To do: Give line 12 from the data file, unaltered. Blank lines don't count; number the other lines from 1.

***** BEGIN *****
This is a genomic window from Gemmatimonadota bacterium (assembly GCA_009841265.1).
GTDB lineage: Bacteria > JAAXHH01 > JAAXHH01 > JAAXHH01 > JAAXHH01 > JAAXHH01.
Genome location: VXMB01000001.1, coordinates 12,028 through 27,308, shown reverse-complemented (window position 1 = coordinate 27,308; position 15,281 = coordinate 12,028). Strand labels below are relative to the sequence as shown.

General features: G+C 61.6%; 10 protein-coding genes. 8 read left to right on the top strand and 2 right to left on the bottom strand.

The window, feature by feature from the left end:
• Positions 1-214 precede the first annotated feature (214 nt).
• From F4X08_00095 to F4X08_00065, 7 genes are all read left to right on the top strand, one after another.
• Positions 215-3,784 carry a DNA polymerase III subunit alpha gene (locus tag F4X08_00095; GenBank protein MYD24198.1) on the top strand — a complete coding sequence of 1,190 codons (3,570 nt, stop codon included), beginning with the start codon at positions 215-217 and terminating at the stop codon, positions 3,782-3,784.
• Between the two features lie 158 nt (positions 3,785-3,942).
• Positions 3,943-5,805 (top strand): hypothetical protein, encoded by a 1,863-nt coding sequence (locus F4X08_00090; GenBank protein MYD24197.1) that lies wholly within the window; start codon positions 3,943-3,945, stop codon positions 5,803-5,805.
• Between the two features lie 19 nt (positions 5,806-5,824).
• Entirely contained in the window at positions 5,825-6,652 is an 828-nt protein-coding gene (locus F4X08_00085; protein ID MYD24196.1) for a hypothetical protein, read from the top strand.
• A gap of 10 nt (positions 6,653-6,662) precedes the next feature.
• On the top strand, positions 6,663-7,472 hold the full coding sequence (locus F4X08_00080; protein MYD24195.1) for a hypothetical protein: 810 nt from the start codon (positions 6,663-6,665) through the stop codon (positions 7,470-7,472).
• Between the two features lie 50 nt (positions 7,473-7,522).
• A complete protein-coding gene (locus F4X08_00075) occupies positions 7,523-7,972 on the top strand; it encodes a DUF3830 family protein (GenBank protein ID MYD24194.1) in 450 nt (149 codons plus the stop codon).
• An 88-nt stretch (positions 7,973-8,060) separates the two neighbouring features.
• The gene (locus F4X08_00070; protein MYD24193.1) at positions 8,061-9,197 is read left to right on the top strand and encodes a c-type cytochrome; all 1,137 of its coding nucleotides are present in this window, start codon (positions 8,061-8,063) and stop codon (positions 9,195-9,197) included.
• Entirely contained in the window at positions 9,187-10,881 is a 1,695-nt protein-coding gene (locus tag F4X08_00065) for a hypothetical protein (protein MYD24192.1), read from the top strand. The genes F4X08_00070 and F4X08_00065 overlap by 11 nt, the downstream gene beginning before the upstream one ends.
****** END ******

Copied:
• Entirely contained in the window at positions 5,825-6,652 is an 828-nt protein-coding gene (locus F4X08_00085; protein ID MYD24196.1) for a hypothetical protein, read from the top strand.